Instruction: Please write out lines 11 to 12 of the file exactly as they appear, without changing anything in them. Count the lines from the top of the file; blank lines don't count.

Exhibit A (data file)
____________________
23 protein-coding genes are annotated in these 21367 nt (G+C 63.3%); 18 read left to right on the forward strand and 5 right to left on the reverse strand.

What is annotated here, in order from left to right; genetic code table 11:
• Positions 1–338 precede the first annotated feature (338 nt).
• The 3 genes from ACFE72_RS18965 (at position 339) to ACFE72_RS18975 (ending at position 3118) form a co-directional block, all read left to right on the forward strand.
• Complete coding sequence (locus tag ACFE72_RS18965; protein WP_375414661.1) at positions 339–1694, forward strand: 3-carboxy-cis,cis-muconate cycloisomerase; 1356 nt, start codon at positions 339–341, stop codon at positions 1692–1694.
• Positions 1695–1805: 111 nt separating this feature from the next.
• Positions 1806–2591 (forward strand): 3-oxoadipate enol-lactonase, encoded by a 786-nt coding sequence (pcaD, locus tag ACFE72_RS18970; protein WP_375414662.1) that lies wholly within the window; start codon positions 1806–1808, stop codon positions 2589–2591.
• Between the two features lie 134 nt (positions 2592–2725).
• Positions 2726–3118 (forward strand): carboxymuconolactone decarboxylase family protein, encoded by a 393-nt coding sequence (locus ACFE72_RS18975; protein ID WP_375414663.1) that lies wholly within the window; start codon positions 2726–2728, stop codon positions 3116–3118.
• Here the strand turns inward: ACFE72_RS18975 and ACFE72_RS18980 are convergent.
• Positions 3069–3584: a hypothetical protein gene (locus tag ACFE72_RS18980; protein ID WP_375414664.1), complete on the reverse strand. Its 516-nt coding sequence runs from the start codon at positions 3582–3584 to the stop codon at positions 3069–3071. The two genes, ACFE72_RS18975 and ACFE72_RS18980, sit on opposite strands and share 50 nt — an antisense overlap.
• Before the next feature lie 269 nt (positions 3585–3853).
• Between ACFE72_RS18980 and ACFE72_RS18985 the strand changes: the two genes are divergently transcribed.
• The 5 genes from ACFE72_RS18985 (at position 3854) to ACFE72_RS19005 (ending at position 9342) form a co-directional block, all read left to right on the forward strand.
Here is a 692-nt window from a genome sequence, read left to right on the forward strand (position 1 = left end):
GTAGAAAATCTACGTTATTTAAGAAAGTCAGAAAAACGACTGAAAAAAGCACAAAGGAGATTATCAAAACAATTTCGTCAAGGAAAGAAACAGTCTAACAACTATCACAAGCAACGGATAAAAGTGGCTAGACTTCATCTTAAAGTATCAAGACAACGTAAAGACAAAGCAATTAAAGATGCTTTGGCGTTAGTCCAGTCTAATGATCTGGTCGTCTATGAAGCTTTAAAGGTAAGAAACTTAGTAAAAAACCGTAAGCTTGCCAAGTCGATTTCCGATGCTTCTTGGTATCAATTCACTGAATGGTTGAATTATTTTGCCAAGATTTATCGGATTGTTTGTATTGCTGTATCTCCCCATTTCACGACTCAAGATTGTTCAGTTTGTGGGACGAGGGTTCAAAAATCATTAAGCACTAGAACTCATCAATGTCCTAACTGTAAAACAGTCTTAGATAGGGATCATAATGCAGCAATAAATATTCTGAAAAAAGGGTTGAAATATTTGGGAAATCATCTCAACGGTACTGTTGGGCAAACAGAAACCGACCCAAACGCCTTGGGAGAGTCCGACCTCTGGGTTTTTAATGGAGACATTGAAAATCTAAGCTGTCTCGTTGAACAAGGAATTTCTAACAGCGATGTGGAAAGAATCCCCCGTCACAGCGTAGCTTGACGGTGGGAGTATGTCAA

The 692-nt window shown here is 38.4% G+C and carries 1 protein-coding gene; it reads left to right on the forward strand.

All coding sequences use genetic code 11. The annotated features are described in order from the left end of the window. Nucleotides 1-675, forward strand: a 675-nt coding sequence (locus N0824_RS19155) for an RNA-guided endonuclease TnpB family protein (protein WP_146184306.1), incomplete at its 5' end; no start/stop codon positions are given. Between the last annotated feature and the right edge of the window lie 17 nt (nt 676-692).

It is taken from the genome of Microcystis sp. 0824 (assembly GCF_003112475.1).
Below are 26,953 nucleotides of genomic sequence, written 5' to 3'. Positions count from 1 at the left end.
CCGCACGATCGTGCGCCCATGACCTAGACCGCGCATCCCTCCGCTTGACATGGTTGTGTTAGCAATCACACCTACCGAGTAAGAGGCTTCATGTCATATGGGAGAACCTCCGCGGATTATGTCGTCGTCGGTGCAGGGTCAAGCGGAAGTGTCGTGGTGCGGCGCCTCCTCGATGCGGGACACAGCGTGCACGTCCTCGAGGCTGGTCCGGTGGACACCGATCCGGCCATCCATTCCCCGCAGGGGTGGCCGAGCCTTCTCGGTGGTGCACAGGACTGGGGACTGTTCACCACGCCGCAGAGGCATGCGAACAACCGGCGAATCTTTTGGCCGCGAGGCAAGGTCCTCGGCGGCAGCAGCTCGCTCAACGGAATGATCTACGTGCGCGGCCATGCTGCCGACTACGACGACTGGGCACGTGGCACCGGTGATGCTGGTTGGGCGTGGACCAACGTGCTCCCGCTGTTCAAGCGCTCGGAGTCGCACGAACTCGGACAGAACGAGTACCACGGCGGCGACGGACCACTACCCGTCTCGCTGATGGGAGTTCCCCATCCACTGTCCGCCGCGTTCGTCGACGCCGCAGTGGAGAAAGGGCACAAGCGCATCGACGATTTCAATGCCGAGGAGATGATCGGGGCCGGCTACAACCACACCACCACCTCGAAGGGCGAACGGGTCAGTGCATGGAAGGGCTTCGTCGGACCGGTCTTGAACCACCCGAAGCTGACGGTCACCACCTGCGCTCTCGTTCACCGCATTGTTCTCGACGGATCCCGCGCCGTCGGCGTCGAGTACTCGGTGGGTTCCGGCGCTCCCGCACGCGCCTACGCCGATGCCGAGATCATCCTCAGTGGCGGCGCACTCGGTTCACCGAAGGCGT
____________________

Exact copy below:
• Positions 3069–3584: a hypothetical protein gene (locus tag ACFE72_RS18980; protein ID WP_375414664.1), complete on the reverse strand. Its 516-nt coding sequence runs from the start codon at positions 3582–3584 to the stop codon at positions 3069–3071. The two genes, ACFE72_RS18975 and ACFE72_RS18980, sit on opposite strands and share 50 nt — an antisense overlap.
• Before the next feature lie 269 nt (positions 3585–3853).